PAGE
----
David Price threw the pitch and grimaced, hearing what he described later as being the loudest noise he ever heard from a ball coming off a bat.
Such was the swing Aaron Judge put on a high fastball in the eighth inning on Sunday night.
“I didn’t think it was going in the bullpen. I thought it was going to hit the Jumbotron to be honest,” Price said.
Jackie Bradley Jr. turned and ran, but not too fast. He wanted to make sure he had his steps timed to arrive at the fence just when the ball got there.
When he got in position, Bradley turned so his back was against the wall and jumped just high enough to catch the ball and bring it back over the metal railing.
Matt Barnes, warming up a few feet away, put both hands on his head in disbelief. The sellout crowd roared, having witnessed one of the best catches ever made at Fenway Park.
After the Sox finished up a much-needed 3-0 victory against the Yankees in the second game of a day/night doubleheader, Bradley didn’t feign modesty.
“I knew I had it,” he said. “You can’t assume it, but I knew I could get there. I had time.”
Bradley said he made sure to align his feet and jump parallel to the wall, not into it. The height of his jump had to be perfect, too.
“A lot of different things had to go the right way,” he said.
Mookie Betts, who was 3 for 4 with a home run and two RBIs, could only laugh.
“That’s Jackie,” he said. “I figured he’d catch it.”
Judge was 1 for 18 in the series with an infield single and no RBIs.
“Hit it to the wrong part of the park to the wrong center fielder,” he said.
What Bradley, Betts and Price provided came at the right time. The Sox lost, 4-1, in 16 innings on Saturday and then 3-0 in the first game on Sunday. They needed a boost.
Before Betts’s two-run homer off Masahiro Tanaka in the third inning, the Sox had gone 24 innings without scoring.
Price (5-2) scattered seven hits over eight innings and struck out eight without a walk. It was his strongest start of the season.
“I expect to go out there and get 27 outs and nine zeroes every time I touch the mound. That was a good win for us. We needed it,” he said.
Price has a 3.39 earned run average, allowing three or fewer earned runs in nine of his 10 starts since recovering from an elbow strain.
“David pitched spectacular tonight. It was definitely fun playing behind him,” Bradley said.
Craig Kimbrel put two runners on in the ninth but struck out Chase Headley to finish the game. He has 24 saves.
With the Los Angeles Angels beating the Tampa Bay Rays, the Sox picked up half a game in the standings. They lead the second-place Rays by three games.
In the first game, Yankees lefty CC Sabathia and three relievers allowed four hits.
Sabathia (8-3) worked six innings and allowed two hits. He has faced the Sox twice this season and thrown 14 shutout innings. Tyler Clippard, Chad Green, and Aroldis Chapman handled the final three innings.
It was an embarrassing offensive performance. The Sox grounded into 14 outs, had six infield popups, and struck out six times. They also failed to take advantage of seven walks.
“It’s not the effort,” Betts said. “You go through stretches where you hit everybody and stretches when you don’t hit anybody.”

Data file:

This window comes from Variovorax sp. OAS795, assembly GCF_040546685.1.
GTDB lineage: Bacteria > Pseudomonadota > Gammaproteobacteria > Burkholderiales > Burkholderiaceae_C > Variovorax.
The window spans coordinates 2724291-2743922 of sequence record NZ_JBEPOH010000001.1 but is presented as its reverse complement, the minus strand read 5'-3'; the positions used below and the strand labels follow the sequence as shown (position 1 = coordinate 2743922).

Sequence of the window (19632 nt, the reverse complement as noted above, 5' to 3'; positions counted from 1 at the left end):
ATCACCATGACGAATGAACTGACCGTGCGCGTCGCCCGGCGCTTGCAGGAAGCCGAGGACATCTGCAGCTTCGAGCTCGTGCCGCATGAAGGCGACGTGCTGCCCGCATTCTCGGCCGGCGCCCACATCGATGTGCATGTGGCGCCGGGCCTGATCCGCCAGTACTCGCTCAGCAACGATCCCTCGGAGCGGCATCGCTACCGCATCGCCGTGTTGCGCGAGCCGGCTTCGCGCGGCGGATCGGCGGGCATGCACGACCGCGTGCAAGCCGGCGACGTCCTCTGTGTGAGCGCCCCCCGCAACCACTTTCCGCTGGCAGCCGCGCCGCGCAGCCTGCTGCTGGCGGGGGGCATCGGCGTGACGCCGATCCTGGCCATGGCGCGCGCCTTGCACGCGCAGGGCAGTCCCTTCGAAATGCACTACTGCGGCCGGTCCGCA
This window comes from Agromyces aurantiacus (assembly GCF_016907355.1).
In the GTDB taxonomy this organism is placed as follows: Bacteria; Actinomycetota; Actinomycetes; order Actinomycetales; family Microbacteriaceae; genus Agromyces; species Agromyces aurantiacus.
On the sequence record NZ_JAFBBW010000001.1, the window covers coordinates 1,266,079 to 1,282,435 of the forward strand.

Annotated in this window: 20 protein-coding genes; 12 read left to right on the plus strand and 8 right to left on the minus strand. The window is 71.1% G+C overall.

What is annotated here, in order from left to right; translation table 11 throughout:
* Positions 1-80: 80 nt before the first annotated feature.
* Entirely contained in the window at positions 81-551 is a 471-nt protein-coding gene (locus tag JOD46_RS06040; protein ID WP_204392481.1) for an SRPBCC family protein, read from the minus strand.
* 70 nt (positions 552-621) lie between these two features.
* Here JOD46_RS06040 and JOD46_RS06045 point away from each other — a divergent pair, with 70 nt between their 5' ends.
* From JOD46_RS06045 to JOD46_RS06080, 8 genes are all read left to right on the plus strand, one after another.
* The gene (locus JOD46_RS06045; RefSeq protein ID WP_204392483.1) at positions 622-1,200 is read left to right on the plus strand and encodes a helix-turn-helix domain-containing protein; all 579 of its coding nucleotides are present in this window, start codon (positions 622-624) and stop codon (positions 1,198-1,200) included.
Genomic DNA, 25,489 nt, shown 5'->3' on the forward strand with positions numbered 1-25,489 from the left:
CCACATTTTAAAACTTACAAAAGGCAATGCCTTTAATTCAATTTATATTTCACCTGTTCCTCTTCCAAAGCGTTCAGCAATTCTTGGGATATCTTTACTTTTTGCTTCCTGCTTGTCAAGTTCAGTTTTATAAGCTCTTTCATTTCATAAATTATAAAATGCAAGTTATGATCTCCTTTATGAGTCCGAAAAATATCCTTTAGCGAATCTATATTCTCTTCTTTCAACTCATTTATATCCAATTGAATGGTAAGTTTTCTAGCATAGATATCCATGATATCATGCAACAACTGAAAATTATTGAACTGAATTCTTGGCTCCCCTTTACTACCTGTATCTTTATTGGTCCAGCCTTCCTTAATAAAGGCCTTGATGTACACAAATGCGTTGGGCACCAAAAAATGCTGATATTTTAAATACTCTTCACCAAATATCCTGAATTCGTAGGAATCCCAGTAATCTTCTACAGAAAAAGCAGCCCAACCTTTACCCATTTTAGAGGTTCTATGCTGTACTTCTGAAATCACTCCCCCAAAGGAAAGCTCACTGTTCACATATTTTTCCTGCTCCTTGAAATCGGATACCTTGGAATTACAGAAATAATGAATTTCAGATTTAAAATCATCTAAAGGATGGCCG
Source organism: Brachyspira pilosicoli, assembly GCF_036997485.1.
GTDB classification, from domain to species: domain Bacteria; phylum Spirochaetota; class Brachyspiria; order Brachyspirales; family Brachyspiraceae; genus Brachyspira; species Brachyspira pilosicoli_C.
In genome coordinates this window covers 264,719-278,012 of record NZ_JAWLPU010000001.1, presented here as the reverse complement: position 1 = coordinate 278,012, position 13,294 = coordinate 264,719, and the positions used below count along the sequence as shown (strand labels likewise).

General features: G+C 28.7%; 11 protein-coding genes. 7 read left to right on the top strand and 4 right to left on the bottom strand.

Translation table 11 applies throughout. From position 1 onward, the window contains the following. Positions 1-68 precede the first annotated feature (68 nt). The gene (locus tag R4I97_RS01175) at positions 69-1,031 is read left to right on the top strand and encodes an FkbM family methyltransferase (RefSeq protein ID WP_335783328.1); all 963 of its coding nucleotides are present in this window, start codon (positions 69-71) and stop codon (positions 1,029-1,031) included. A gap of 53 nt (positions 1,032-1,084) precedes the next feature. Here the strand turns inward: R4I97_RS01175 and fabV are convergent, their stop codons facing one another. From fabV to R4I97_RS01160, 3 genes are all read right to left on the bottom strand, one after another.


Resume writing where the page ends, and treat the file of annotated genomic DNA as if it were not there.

The Sox were 0 of 11 with runners in scoring position and in the last nine games are 5 of 64.
“We’re in one of those spells,” manager John Farrell said.
The first inning was typical. Betts and Xander Bogaerts drew walks to put Sabathia in immediate trouble. Then Andrew Benintendi swung at the first pitch, grounding into a force at second. Chris Young, batting cleanup against the lefthander, grounded into a double play.
“I thought we had a chance to break through, put a couple of points on the board,” Farrell said. “The two-out base hit in those spots hasn’t been there.”
Farrell suggested he would change the look of the lineup for Monday night’s game against Toronto.
Red Sox starter Rick Porcello allowed three runs — one earned — over six innings. He gave up nine hits and struck out six without a walk. He left trailing, 3-0.
“Rick, I thought, was solid once again,” Farrell said. “He was efficient with quality location. Certainly kept us in the ballgame.”
Porcello (4-12) has a 3.31 earned run average in his last five starts, which represents marked progress considering his ERA was an unsightly 5.05 on June 17.
“Me personally, I feel like I’m pitching more like I can,” Porcello said. “But we needed to win the game. That’s my job.”
A costly error ruined Porcello’s day in the fourth inning.
With one out and a runner on first, Clint Frazier grounded to shortstop. Bogaerts bobbled the double-play ball and the Yankees had two runners on instead of the inning being over.
Austin Romine followed with a single to load the bases. Ji-Man Choi’s sacrifice fly gave the Yankees one run. When Ronald Torreyes singled to left field, Frazier beat the throw from Benintendi to the plate.
“Hung a slider to Torreyes. That was really the pitch I was most frustrated about,” Porcello said.
Porcello finally ended the 25-pitch inning, covering first base on a grounder to the right side. As he walked back to the dugout, Porcello took the ball and threw a popup into the stands behind the dugout in disgust.
The Sox have scored two or fewer runs in 10 of Porcello’s 20 starts, getting shut out five times.
“They scored 15 runs a game for me last year,” Porcello said, only somewhat exaggerating the bountiful run support he enjoyed in 2016. “It is what it is. It’s baseball; it’s part of the game. You just keep going out there.”
More photos from the Red Sox-Yankees doubleheader